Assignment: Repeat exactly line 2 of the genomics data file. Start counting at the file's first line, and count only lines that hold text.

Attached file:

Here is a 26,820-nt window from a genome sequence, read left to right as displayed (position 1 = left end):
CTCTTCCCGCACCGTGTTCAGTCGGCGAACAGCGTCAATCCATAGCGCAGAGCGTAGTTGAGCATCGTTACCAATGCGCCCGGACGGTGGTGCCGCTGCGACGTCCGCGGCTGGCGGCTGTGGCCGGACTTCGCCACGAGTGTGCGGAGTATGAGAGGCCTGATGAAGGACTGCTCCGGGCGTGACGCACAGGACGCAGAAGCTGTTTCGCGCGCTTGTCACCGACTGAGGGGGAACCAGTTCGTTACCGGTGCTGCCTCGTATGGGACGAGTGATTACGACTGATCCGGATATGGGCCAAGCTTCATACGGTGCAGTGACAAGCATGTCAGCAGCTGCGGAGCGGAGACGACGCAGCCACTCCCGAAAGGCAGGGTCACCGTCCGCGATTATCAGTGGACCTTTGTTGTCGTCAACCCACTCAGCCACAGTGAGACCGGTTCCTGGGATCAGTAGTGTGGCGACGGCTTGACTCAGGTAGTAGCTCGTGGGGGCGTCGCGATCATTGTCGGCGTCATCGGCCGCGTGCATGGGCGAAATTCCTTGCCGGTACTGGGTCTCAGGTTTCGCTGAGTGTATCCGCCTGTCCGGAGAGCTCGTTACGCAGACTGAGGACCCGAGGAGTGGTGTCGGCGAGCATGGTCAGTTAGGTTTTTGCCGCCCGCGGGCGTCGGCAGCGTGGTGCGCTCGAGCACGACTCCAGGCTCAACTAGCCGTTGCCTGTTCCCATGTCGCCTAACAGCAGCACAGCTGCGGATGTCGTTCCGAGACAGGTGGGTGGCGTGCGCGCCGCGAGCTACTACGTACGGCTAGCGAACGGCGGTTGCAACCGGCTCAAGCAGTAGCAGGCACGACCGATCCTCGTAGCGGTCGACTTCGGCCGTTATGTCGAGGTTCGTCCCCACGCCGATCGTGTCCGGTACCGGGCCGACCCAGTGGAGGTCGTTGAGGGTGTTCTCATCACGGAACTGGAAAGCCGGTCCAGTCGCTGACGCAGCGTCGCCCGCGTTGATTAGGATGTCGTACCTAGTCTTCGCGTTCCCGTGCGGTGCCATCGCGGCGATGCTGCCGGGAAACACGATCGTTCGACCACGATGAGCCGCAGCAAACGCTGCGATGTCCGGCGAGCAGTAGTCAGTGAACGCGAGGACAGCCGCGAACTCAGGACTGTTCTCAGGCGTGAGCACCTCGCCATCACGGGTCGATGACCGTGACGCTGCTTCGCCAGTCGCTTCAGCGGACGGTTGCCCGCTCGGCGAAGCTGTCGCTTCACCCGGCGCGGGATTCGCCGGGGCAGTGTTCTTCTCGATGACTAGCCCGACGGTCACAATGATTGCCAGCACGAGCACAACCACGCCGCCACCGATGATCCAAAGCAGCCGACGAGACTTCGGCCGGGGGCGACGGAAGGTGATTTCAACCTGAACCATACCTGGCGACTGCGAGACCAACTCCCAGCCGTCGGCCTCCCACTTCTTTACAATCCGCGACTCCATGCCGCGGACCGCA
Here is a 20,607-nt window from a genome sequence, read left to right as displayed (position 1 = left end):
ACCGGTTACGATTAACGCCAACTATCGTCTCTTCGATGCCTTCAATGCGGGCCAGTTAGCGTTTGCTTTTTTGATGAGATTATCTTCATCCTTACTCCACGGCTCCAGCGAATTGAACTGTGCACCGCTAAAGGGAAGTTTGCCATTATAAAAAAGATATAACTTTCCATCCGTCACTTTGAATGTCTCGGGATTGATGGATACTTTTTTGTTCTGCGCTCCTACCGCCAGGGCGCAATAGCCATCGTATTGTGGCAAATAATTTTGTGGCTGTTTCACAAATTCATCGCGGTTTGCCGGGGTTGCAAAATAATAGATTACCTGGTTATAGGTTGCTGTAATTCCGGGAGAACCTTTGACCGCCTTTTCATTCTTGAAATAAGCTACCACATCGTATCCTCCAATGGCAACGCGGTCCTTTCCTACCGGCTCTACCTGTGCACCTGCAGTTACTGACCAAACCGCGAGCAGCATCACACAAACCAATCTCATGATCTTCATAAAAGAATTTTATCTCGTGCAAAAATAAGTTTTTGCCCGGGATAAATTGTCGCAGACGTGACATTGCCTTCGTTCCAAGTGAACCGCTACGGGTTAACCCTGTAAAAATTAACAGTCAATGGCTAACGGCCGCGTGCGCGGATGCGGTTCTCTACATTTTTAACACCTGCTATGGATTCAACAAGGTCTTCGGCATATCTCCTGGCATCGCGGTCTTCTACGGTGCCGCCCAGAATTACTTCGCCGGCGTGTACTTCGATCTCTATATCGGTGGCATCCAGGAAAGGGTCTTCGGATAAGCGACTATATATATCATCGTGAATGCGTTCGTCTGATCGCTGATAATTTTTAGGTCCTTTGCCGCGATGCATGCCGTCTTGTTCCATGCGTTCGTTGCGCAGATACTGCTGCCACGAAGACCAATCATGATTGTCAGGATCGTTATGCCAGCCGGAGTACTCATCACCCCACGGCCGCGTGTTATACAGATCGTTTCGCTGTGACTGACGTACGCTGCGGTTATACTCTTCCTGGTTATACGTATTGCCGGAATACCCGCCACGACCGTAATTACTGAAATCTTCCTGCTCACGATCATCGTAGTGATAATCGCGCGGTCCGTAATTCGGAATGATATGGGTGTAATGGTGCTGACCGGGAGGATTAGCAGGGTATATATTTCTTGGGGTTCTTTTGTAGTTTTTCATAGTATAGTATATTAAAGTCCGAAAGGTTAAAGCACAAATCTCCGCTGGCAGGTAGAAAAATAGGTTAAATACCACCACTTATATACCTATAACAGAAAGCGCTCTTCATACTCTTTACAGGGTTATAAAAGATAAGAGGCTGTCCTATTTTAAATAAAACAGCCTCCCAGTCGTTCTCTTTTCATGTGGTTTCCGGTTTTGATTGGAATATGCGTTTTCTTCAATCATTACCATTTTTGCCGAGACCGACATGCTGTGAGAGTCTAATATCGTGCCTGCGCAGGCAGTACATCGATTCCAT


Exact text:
CTCTTCCCGCACCGTGTTCAGTCGGCGAACAGCGTCAATCCATAGCGCAGAGCGTAGTTGAGCATCGTTACCAATGCGCCCGGACGGTGGTGCCGCTGCGACGTCCGCGGCTGGCGGCTGTGGCCGGACTTCGCCACGAGTGTGCGGAGTATGAGAGGCCTGATGAAGGACTGCTCCGGGCGTGACGCACAGGACGCAGAAGCTGTTTCGCGCGCTTGTCACCGACTGAGGGGGAACCAGTTCGTTACCGGTGCTGCCTCGTATGGGACGAGTGATTACGACTGATCCGGATATGGGCCAAGCTTCATACGGTGCAGTGACAAGCATGTCAGCAGCTGCGGAGCGGAGACGACGCAGCCACTCCCGAAAGGCAGGGTCACCGTCCGCGATTATCAGTGGACCTTTGTTGTCGTCAACCCACTCAGCCACAGTGAGACCGGTTCCTGGGATCAGTAGTGTGGCGACGGCTTGACTCAGGTAGTAGCTCGTGGGGGCGTCGCGATCATTGTCGGCGTCATCGGCCGCGTGCATGGGCGAAATTCCTTGCCGGTACTGGGTCTCAGGTTTCGCTGAGTGTATCCGCCTGTCCGGAGAGCTCGTTACGCAGACTGAGGACCCGAGGAGTGGTGTCGGCGAGCATGGTCAGTTAGGTTTTTGCCGCCCGCGGGCGTCGGCAGCGTGGTGCGCTCGAGCACGACTCCAGGCTCAACTAGCCGTTGCCTGTTCCCATGTCGCCTAACAGCAGCACAGCTGCGGATGTCGTTCCGAGACAGGTGGGTGGCGTGCGCGCCGCGAGCTACTACGTACGGCTAGCGAACGGCGGTTGCAACCGGCTCAAGCAGTAGCAGGCACGACCGATCCTCGTAGCGGTCGACTTCGGCCGTTATGTCGAGGTTCGTCCCCACGCCGATCGTGTCCGGTACCGGGCCGACCCAGTGGAGGTCGTTGAGGGTGTTCTCATCACGGAACTGGAAAGCCGGTCCAGTCGCTGACGCAGCGTCGCCCGCGTTGATTAGGATGTCGTACCTAGTCTTCGCGTTCCCGTGCGGTGCCATCGCGGCGATGCTGCCGGGAAACACGATCGTTCGACCACGATGAGCCGCAGCAAACGCTGCGATGTCCGGCGAGCAGTAGTCAGTGAACGCGAGGACAGCCGCGAACTCAGGACTGTTCTCAGGCGTGAGCACCTCGCCATCACGGGTCGATGACCGTGACGCTGCTTCGCCAGTCGCTTCAGCGGACGGTTGCCCGCTCGGCGAAGCTGTCGCTTCACCCGGCGCGGGATTCGCCGGGGCAGTGTTCTTCTCGATGACTAGCCCGACGGTCACAATGATTGCCAGCACGAGCACAACCACGCCGCCACCGATGATCCAAAGCAGCCGACGAGACTTCGGCCGGGGGCGACGGAAGGTGATTTCAACCTGAACCATACCTGGCGACTGCGAGACCAACTCCCAGCCGTCGGCCTCCCACTTCTTTACAATCCGCGACTCCATGCCGCGGACCGCA